Factorial Analysis of Cloud Seeding

In this activity, you will do a factorial analysis (Two-Way ANOVA) of data collected in a study to determine if there is a difference in rainfall due to cloud seeding during different seasons of the year.

Scientists are experimenting with ways to increase precipitation using new methods of cloud seeding. Cloud seeding is the deliberate treatment of specific clouds or cloud systems with the intent to alter the precipitation process within the clouds. Cloud seeding is utilized in order to: increase precipitation, improve visibility, and suppress hail. The majority of seeding is done to try to increase precipitation.

Cloud seeding causes super-cooled liquid water droplets to freeze. This process is achieved by  spraying  an ice-forming agent, such as silver iodide, into the clouds. If the conditions are favorable, droplets will form around the iodide particles and precipitation will begin. 

This data you will analyze comes from an experiment designed to determine if cloud seeding increased the precipitation in a region during each of the four seasons of the year.   In this activity you will determine if there are significant differences in precipitation between the seeded and unseeded clouds during the seasons in which the data were collected.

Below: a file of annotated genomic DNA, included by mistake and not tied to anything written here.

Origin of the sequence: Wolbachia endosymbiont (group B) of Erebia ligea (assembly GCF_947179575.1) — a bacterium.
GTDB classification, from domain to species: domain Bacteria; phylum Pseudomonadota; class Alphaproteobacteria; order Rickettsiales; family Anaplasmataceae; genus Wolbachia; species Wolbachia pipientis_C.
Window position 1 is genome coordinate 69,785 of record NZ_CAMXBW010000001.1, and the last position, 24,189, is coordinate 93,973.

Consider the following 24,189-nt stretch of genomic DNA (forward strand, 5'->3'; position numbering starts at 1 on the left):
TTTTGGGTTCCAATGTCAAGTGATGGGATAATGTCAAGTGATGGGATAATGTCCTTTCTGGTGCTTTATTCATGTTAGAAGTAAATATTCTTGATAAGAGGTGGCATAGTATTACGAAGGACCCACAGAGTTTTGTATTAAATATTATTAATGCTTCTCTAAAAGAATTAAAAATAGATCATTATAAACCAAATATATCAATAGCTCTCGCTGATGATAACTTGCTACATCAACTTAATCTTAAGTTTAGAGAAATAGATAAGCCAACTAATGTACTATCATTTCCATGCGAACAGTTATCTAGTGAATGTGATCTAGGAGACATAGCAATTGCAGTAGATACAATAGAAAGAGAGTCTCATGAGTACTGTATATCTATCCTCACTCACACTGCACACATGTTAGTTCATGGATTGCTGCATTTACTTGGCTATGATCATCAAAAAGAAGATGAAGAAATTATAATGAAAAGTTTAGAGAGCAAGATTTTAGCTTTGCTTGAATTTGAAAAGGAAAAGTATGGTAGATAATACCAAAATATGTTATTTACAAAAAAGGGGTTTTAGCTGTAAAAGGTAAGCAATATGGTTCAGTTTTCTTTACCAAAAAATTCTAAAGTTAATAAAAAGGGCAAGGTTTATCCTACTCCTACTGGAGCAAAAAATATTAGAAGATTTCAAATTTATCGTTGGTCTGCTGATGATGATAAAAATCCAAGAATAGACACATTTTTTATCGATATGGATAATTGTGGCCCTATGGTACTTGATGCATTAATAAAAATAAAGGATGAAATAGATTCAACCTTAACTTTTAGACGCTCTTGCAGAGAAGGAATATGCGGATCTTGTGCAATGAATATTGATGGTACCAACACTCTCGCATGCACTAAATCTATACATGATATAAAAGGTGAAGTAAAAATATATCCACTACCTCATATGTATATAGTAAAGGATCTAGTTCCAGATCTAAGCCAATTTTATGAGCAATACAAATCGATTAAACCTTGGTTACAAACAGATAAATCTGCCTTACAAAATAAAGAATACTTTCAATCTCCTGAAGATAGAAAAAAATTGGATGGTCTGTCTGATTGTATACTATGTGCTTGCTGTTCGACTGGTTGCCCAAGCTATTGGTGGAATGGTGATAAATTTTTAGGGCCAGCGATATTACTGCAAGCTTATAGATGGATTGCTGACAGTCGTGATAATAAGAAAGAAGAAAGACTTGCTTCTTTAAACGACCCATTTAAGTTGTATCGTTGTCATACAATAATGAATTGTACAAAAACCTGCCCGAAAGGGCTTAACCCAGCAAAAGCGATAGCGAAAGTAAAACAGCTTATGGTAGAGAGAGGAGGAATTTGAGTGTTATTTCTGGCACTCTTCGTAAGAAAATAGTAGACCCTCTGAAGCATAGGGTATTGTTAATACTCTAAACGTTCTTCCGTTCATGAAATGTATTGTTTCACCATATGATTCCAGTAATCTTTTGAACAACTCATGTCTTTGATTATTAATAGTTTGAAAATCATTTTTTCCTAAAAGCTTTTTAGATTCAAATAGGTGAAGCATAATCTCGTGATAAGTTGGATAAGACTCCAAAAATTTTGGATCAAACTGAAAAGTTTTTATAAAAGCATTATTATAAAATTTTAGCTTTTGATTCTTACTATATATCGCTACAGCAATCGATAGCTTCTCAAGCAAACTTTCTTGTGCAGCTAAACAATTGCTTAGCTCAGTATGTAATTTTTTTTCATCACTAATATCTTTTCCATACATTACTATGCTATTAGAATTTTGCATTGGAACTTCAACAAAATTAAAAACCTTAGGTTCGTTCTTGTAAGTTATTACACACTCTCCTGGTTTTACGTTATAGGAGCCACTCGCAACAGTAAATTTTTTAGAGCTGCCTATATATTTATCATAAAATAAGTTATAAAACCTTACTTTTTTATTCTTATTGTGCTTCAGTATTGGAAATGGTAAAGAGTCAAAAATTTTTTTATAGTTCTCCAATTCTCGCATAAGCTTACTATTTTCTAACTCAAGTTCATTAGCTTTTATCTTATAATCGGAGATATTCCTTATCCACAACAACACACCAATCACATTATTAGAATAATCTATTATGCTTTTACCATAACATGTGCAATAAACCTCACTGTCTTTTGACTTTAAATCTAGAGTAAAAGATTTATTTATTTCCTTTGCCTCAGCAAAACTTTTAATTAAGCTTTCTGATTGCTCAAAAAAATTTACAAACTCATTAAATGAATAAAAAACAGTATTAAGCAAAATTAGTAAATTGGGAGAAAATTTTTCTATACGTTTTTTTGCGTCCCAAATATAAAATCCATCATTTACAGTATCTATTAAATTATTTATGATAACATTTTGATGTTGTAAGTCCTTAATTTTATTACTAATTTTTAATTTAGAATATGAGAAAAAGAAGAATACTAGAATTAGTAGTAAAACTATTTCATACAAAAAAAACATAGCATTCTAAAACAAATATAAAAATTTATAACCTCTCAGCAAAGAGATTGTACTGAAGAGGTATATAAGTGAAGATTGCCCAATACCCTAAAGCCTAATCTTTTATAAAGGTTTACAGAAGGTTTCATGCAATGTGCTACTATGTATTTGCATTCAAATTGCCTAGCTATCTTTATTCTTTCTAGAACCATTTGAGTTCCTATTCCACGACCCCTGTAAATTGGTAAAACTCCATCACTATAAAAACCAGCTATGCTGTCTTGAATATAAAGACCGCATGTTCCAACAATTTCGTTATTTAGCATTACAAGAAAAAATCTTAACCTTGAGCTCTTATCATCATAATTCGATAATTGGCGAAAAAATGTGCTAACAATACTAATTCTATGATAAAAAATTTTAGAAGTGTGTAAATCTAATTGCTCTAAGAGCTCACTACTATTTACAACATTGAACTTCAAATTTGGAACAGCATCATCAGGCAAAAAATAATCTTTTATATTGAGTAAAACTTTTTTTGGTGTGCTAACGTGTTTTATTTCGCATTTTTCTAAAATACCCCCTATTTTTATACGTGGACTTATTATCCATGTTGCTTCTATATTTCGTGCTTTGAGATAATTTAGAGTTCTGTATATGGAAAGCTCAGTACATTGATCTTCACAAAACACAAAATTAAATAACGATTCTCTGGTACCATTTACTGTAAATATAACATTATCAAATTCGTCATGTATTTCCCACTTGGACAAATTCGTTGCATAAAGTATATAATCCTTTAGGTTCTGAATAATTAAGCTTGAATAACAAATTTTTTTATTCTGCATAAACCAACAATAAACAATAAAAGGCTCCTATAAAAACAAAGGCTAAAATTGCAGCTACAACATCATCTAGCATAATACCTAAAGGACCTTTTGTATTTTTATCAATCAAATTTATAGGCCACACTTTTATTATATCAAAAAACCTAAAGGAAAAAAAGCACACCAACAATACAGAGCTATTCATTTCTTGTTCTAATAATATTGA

Factor I
(Cloud Seeding)
Winter8 rainfall points8 rainfall points
Factor IISpring8 rainfall points8 rainfall points
(Season)Summer8 rainfall points8 rainfall points
Autumn8 rainfall points8 rainfall points

Using the data set in Excel, perform a factorial Analysis (Two-Way ANOVA) to determine if there is a statistically significant difference in precipitation produced 1) between the different seasons, 2) between the seeded and unseeded clouds, and 3) if there was an interaction between cloud seeding and the seasons of the year. 

1.Is there a significant difference in the mean precipitation of seeded and unseeded clouds?
2. How do you know the answer to question 1?
3. Is there a significant difference in the mean precipitation between various seasons?
4. How do you know the answer to question 2?
5. Is there a significant interaction between the two factors (seasons and seeding of clouds)?
6. How do you know the answer to question 5?
7. What does the interaction term tell you about the relationship between the two factors?

Original work on this document was done  by Corey Barnes, Ashley Creasy, and Josh Middleton (Class of 2002)

Copyright © 2011 Central Virginia Governor's School for Science and Technology Lynchburg, VA